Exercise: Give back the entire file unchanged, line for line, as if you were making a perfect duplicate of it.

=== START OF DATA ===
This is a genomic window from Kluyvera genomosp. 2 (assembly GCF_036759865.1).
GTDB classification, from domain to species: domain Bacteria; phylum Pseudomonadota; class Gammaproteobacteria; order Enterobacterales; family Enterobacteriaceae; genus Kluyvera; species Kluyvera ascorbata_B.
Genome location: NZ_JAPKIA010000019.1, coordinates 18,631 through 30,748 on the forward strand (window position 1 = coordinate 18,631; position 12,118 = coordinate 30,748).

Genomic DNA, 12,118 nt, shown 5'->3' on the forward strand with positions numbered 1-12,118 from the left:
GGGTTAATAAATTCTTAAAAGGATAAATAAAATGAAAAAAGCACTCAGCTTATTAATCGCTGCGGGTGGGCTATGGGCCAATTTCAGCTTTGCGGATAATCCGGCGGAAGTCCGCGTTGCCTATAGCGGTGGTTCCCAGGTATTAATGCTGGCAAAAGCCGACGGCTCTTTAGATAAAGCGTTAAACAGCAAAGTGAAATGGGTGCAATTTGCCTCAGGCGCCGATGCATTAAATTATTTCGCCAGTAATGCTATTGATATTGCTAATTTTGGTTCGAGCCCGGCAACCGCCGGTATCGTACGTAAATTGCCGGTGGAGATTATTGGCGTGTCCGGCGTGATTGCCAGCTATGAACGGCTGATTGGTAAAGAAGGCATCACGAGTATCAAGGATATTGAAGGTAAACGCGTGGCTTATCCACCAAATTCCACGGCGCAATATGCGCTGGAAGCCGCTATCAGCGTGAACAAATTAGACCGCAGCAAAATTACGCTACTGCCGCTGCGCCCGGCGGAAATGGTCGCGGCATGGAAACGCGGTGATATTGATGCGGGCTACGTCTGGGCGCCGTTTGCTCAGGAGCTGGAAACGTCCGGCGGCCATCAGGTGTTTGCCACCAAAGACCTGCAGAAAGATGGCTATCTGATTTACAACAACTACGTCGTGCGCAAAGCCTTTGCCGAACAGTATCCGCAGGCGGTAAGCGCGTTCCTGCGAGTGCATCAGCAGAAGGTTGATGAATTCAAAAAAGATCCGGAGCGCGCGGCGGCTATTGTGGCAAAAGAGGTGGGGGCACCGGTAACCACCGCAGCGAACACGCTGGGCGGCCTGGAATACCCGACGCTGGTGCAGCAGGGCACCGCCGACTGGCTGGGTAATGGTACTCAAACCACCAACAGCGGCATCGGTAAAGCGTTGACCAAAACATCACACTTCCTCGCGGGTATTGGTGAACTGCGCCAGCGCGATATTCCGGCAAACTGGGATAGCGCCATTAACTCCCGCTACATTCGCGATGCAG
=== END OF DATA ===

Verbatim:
This is a genomic window from Kluyvera genomosp. 2 (assembly GCF_036759865.1).
GTDB classification, from domain to species: domain Bacteria; phylum Pseudomonadota; class Gammaproteobacteria; order Enterobacterales; family Enterobacteriaceae; genus Kluyvera; species Kluyvera ascorbata_B.
Genome location: NZ_JAPKIA010000019.1, coordinates 18,631 through 30,748 on the forward strand (window position 1 = coordinate 18,631; position 12,118 = coordinate 30,748).

Genomic DNA, 12,118 nt, shown 5'->3' on the forward strand with positions numbered 1-12,118 from the left:
GGGTTAATAAATTCTTAAAAGGATAAATAAAATGAAAAAAGCACTCAGCTTATTAATCGCTGCGGGTGGGCTATGGGCCAATTTCAGCTTTGCGGATAATCCGGCGGAAGTCCGCGTTGCCTATAGCGGTGGTTCCCAGGTATTAATGCTGGCAAAAGCCGACGGCTCTTTAGATAAAGCGTTAAACAGCAAAGTGAAATGGGTGCAATTTGCCTCAGGCGCCGATGCATTAAATTATTTCGCCAGTAATGCTATTGATATTGCTAATTTTGGTTCGAGCCCGGCAACCGCCGGTATCGTACGTAAATTGCCGGTGGAGATTATTGGCGTGTCCGGCGTGATTGCCAGCTATGAACGGCTGATTGGTAAAGAAGGCATCACGAGTATCAAGGATATTGAAGGTAAACGCGTGGCTTATCCACCAAATTCCACGGCGCAATATGCGCTGGAAGCCGCTATCAGCGTGAACAAATTAGACCGCAGCAAAATTACGCTACTGCCGCTGCGCCCGGCGGAAATGGTCGCGGCATGGAAACGCGGTGATATTGATGCGGGCTACGTCTGGGCGCCGTTTGCTCAGGAGCTGGAAACGTCCGGCGGCCATCAGGTGTTTGCCACCAAAGACCTGCAGAAAGATGGCTATCTGATTTACAACAACTACGTCGTGCGCAAAGCCTTTGCCGAACAGTATCCGCAGGCGGTAAGCGCGTTCCTGCGAGTGCATCAGCAGAAGGTTGATGAATTCAAAAAAGATCCGGAGCGCGCGGCGGCTATTGTGGCAAAAGAGGTGGGGGCACCGGTAACCACCGCAGCGAACACGCTGGGCGGCCTGGAATACCCGACGCTGGTGCAGCAGGGCACCGCCGACTGGCTGGGTAATGGTACTCAAACCACCAACAGCGGCATCGGTAAAGCGTTGACCAAAACATCACACTTCCTCGCGGGTATTGGTGAACTGCGCCAGCGCGATATTCCGGCAAACTGGGATAGCGCCATTAACTCCCGCTACATTCGCGATGCAG